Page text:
First and foremost, I look at music directing as a collaborative job. I collaborate with the director, the actors, the musicians, and ultimately the audience in bringing a show to life and (hopefully) touching a heart or two. I try to shape the performances on stage by drawing out the qualities and talents of the actors that the director and I saw in the audition—those natural qualities that made the actor perfect for the role.

Whether it is a new piece or an existing piece being produced, the director I'm working with has an intention for what he or she wants to see on stage. Sometimes it is specific to the scene, and sometimes it is a general term running through the piece. I listen in rehearsals to what the director is saying to describe the characters and scenes to the cast, as several terms or phrases usually come to light that convey the director's intention. For instance, the term could be "vulnerable" or the phrase could be "He's sure of himself." My job is then to translate those intentions into technical musical terms for the actor. Sometimes making a character sound more vulnerable means singing softer or holding something a moment longer, and being more assured means more diction.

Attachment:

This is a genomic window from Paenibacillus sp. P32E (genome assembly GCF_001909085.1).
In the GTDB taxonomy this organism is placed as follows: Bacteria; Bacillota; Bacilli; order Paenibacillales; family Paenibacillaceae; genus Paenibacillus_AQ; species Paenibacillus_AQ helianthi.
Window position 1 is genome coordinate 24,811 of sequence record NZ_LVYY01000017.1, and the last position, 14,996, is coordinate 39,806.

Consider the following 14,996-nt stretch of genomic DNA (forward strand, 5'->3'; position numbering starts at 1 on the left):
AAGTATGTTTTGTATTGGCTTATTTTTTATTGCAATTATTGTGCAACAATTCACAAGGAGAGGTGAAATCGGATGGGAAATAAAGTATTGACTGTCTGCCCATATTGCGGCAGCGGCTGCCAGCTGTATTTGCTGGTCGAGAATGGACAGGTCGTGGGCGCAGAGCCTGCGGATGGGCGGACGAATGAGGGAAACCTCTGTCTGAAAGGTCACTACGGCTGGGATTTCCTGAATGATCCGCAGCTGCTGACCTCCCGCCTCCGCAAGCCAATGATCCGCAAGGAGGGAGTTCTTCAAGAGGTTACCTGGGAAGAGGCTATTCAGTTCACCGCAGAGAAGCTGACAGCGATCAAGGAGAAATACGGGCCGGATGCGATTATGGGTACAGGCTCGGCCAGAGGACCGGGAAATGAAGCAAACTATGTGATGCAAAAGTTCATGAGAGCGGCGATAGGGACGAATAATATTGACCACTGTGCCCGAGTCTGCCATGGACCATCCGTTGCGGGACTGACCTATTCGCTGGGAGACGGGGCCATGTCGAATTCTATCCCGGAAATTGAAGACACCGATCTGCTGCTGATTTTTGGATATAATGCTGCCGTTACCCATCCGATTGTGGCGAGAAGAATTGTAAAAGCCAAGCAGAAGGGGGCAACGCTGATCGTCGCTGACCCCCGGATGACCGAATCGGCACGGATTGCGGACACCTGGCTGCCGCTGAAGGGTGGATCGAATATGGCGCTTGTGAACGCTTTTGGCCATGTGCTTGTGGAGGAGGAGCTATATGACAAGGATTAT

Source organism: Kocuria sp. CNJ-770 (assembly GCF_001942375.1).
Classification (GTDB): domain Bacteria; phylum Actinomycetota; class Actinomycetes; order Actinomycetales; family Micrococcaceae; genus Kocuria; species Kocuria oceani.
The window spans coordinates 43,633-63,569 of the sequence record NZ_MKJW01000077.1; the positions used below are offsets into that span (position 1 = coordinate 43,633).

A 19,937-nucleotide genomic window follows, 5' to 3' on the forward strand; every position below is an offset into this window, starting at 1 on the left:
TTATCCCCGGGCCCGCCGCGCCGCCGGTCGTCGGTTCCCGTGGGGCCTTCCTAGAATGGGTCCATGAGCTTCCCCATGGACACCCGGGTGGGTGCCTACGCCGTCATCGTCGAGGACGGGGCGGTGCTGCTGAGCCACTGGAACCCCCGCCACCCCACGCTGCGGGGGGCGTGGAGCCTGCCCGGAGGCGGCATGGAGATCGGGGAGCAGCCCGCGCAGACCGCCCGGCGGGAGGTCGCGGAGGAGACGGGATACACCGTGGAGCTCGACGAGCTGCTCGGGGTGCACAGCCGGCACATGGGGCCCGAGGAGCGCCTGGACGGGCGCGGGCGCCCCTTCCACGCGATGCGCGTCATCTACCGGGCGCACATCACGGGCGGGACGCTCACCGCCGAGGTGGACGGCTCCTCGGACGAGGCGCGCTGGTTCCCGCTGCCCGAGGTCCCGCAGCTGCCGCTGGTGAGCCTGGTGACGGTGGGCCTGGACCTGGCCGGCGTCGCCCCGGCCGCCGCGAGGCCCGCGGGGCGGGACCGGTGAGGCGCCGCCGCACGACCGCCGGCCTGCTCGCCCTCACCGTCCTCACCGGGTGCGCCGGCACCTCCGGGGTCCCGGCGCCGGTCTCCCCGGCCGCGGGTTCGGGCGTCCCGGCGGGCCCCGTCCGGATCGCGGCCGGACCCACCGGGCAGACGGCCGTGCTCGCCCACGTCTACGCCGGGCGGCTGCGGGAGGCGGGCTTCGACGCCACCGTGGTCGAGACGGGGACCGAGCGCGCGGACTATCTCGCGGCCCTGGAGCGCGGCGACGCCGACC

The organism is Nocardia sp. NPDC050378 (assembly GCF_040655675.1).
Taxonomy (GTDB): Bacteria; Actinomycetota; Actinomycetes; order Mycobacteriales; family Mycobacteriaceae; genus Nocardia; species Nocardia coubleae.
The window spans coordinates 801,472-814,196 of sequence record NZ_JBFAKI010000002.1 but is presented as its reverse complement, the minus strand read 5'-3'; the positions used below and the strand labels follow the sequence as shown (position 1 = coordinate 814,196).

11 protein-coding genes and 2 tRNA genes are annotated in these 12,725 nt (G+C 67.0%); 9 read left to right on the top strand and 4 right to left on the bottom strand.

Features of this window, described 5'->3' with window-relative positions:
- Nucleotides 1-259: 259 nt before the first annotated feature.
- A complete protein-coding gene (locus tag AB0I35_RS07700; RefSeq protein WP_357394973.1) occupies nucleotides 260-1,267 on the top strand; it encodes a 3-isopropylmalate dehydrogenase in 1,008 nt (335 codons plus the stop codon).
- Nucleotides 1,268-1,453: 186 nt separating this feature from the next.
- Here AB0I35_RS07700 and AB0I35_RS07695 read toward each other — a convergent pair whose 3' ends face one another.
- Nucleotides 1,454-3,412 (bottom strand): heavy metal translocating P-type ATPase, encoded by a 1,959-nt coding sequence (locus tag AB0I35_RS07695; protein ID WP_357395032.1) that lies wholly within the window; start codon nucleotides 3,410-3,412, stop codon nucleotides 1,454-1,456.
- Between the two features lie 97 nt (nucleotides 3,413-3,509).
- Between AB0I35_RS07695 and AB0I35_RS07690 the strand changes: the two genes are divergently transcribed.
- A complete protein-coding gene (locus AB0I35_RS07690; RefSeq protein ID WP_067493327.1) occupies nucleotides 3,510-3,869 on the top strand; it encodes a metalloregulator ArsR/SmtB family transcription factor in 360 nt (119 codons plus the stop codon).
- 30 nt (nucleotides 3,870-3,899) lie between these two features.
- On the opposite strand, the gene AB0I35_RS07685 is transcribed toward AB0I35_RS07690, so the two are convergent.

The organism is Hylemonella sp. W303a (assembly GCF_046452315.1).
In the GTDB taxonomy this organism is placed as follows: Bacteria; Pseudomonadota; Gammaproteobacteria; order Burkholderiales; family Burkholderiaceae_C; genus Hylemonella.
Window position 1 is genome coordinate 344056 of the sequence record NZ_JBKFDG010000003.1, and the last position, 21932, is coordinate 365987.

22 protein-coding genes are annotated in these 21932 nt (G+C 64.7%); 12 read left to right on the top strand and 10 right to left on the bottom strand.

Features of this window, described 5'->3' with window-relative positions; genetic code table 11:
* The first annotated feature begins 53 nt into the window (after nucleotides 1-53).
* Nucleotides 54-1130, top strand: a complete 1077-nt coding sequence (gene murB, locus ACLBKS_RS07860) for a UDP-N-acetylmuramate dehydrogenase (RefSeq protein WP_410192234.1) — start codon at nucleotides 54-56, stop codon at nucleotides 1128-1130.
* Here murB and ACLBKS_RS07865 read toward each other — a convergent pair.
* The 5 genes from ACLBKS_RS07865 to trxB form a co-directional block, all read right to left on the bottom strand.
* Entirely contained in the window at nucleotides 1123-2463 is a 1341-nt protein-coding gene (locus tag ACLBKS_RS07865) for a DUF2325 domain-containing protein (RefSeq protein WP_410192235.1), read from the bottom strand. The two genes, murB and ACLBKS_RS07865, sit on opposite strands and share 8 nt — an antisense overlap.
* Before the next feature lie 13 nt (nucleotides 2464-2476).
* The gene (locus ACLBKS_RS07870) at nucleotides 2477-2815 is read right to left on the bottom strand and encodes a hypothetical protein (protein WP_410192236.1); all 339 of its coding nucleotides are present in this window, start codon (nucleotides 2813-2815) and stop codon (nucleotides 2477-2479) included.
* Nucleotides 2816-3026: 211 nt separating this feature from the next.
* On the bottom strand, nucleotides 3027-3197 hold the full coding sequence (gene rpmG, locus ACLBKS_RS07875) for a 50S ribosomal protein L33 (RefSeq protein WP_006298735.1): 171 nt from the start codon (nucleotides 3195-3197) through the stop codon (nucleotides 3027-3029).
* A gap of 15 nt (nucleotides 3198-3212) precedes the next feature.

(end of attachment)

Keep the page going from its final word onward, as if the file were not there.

It's different for each actor and for each performance. Sometimes an actor is spot-on for the character, and I just need to help the actor learn notes and negotiate hard vocal passages. When that's the case, it helps that I've had experience as a singer and can relate to them in that way, helping them "open up" their throat or giving them help on a vowel sound. Sometimes the ensemble as a whole needs help with harmonies or balance of parts. Then once it's all "perfect," it's my job to keep it there through the run of the show.

Theater is such an amazing process when you think about it—all the parts that need to happen not just in rehearsal but in production and in performance. It truly is a collaborative art. If you were taking a trip in a car, as music director, sometimes you are the driver, sometimes you are the passenger, and sometimes you are the wheels. Hopefully, the trip you take each night is to the heart and leaves your cast gleaming with pride and your audience on its feet. I know that's what we all strive for.